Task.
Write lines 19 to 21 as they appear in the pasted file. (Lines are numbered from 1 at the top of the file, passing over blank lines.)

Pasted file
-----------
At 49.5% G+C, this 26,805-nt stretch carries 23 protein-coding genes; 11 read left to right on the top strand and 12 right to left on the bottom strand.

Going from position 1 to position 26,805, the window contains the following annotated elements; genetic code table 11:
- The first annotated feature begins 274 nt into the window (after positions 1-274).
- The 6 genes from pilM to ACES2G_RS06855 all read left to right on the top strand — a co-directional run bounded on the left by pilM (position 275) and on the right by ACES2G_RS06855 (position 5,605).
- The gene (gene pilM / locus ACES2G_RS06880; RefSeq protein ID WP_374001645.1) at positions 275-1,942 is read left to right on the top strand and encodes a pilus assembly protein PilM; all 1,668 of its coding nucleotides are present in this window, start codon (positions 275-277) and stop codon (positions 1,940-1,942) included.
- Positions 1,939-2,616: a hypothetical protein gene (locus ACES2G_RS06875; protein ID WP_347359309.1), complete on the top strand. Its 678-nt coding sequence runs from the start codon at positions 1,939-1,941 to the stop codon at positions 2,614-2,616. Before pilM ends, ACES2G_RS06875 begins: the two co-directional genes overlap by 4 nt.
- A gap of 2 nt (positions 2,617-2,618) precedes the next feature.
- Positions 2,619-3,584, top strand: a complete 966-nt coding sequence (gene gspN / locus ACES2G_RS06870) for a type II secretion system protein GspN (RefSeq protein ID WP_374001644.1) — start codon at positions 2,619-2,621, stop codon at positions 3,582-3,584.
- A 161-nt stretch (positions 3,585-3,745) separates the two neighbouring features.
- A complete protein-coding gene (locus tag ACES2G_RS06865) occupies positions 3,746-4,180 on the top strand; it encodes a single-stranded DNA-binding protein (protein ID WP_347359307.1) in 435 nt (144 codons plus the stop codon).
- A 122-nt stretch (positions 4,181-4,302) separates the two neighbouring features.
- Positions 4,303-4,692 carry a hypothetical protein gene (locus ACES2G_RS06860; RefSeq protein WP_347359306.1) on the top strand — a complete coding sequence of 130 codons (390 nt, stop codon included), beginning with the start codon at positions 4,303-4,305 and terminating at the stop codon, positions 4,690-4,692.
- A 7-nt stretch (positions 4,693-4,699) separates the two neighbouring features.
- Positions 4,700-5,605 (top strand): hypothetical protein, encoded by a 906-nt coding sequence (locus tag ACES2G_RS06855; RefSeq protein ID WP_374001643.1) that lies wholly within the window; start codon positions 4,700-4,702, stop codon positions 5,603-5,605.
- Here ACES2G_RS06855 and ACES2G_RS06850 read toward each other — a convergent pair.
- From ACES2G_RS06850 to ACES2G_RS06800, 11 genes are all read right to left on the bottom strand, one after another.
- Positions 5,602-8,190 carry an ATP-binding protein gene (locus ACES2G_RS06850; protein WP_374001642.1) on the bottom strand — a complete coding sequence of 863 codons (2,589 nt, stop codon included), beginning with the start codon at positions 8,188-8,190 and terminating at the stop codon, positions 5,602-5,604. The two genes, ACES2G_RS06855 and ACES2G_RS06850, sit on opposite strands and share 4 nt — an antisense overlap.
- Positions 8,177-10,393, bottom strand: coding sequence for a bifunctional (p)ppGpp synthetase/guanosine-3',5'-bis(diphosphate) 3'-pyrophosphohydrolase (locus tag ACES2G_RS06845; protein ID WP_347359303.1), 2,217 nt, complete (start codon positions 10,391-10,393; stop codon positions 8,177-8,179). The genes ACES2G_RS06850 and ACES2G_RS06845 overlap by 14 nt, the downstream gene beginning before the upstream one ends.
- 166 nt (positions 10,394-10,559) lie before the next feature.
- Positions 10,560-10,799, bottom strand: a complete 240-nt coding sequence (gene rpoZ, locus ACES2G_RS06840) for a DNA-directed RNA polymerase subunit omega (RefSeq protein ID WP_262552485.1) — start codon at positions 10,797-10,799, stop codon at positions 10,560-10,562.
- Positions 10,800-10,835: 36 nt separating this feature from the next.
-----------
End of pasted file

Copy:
- 166 nt (positions 10,394-10,559) lie before the next feature.
- Positions 10,560-10,799, bottom strand: a complete 240-nt coding sequence (gene rpoZ, locus ACES2G_RS06840) for a DNA-directed RNA polymerase subunit omega (RefSeq protein ID WP_262552485.1) — start codon at positions 10,797-10,799, stop codon at positions 10,560-10,562.
- Positions 10,800-10,835: 36 nt separating this feature from the next.